As to the “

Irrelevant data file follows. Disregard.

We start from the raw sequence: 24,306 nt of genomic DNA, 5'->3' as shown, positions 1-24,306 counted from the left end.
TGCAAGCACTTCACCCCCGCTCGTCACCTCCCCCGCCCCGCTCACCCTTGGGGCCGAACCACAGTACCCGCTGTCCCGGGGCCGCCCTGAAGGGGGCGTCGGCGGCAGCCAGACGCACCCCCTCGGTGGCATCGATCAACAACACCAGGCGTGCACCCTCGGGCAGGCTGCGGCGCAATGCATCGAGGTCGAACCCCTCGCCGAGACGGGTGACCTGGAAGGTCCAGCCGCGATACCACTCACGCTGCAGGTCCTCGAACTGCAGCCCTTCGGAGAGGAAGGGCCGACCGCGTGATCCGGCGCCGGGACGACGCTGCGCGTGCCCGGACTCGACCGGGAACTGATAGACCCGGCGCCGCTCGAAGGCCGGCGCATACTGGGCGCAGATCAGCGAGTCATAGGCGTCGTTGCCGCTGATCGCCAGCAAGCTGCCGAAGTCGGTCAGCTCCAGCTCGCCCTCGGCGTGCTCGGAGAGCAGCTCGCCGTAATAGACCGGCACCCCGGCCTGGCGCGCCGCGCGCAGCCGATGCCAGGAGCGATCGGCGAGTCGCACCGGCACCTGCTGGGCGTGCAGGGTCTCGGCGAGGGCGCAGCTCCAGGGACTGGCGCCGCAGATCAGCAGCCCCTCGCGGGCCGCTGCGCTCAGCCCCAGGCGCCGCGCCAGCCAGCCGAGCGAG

unmeasured language” in which of fresh water is to be avoided, because its tempe- these sheep were spoken of by us in the Agriculrature is generally below that of the pond, and it turist, about three years since, we can only say, also stirs up the mud. The sides of the pond that every word of it is true ; and if W. J., or any should shelve gradually for about six yards ; this candid person will give themselves the trouble to will encourage the growth of grass, in which a visit the flock now with Mr. Bingham, they will variety of insects, &c., will harbor and supply food find it so. We have seen hundreds of the early to the fish. Another advantage of shelving sides importations of Merinos from Spain, and have been is that if the shallows are protected by stakes, the familiar with sheep and wool and its manufacture pond is not so easily poached. A third advantage for upwards of thirty years, and we profess to is the protection it offers to the brood. as will be know something of these matters; we knew also noticed hereafter. About the sluice or flood-gate when we wrote, that what we should say respect, the water must be deeper for the reception of the ing the Rambouillets would excite the envy and fish when the pond is emptied for cleaning, &c. A jealousy of some flock-masters in this country, and sheet of water may sometimes be divided into two we were particularly careful at the time to tell even by a middle embankment to be raised about two less than the truth warranted us in saying in their feet below the general surface of the water when behalf. the pond is full, so as to allow a boat to pass over “ Messrs. Bishop AND TRACY:—There appeared it: thus one-half can be emptied at a time, and the in your paper of the 18th inst., an article under the fish transferred from one to the other at the time of Agricultural head, said to be extracted from the cleaning.